Book vs Mirror

American_FascistsAmerican Fascist by Chris Hedges

After reading numerous Christopher Hitchens books, delving in various online resources featuring his firebrand contrarian POV, I realized something profound when he died. 1) The man scared the beejeezus out of me. 2) Not only is he the smartest and most well-read person I’ve ever experienced, but I quickly realized that there’ll be no one to replace him anytime soon. So unique is The Hitch. How sad, eh? Still. Look for someone to replace him I did. Sofar Chris Hedges is the only one I’ve found. But don’t get me wrong. These two authors are not comparable nor are they compatible. Chris Hedges isn’t even a contrarian. They are also not polar opposites. That said, I don’t want to get into Hitchens. More on him here and here. This post is about The Hedge.

Just finished American Fascist. Long time on my reading list; short effort to get through it. Hedges brilliantly chronicles the rise of what can only be considered uniquely American: Religious fanaticism in the name of a branded deity has reached preposterous proportions. As usual it all begins with two things mating to be one–and ever since I was a kid life was all about these two things. The first, of course, is money. Money is everything in America. There really is nothing else. There is no patriotism, there is no pride, there is no god, there is only your ability to earn and your ability to spend. Every aspect of American human-ness, if you will, is based on money. All American interaction with other humans evolves around money. And the list could go on. I hope that part of the worst-message is clear. So let’s move on.

The other thing that permeates the American experience is religion. In fact, you can practically exchange money for religion and vice versa. Hence the two are the same. Which means that when Americans prey, they don’t really prey to a god but instead to money. Without money religion would be nothing–without both America would probably be a utopia. (Big probably, eh.) In fact, if one of the two were absent, it would almost be a utopia. But here we are. We are stuck with both and that seems to be great. Reason? Money and religion result in a death society where you are either in or you are simply NOT. This is the culmination of the great American experiment. The irony of it all is that because of what religion has done to America, its demise and downfall is welcomed. Arms are open at this moment to the so-called god-fearing who pay all the respect they can muster along with paying all the money they can conjure to a lie and they love the death and destruction that go along with it. Indeed. America is pretty much nothing more today than a death cult with open biblical arms of promised and purchased redemption. From the religious fanaticism that gives us “christian” TV networks and talk radio and mega-churches to the political arena that is now nothing but a freak-show that thrives on human apathy which seems to be a fuel to its fire. But I’m getting way off-base here.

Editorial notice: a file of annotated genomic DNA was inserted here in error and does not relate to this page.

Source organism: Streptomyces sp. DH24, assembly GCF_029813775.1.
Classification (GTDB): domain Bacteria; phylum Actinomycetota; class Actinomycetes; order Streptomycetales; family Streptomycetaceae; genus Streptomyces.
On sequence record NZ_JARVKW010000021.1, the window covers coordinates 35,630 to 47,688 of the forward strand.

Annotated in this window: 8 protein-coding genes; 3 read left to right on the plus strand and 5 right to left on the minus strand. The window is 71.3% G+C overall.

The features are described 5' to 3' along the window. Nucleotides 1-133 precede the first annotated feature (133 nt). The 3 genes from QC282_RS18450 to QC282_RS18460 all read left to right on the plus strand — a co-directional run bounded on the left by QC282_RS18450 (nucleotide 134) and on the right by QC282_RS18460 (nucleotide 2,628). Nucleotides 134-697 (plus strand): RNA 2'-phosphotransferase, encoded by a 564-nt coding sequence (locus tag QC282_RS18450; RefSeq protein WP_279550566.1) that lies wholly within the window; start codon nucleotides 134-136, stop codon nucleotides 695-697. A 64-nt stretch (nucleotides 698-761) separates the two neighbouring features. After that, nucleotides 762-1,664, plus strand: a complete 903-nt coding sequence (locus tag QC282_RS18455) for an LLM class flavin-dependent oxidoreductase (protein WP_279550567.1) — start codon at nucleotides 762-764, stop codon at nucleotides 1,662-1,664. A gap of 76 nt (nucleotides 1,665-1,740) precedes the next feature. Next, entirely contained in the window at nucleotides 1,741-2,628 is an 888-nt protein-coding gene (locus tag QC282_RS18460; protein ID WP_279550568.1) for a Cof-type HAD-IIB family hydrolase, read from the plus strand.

American Fascist is a pretty good read. At the least it motivates one to think–if one is so inclined–about the ills of fanatical religion. Even though I found myself skipping over all the parts that detailed Hedges experiences in whatever church or sermon, the parts where he writes his thoughts about it all are quite compelling. His voice is staunch and steadfast. He makes you believe that he knows what he’s talking about even though he is obviously a believer–and not only in god but in the US. Alone his life experience as a journalist but schooled in religion give him a unique armament to pose logical arguments to help one battle the demon that is American’t religious fervor. Hence, for my taste–bent from reading so much Hitchens–he could be a bit more contrarian. But read him more I will. And with that I digress.

Rant on.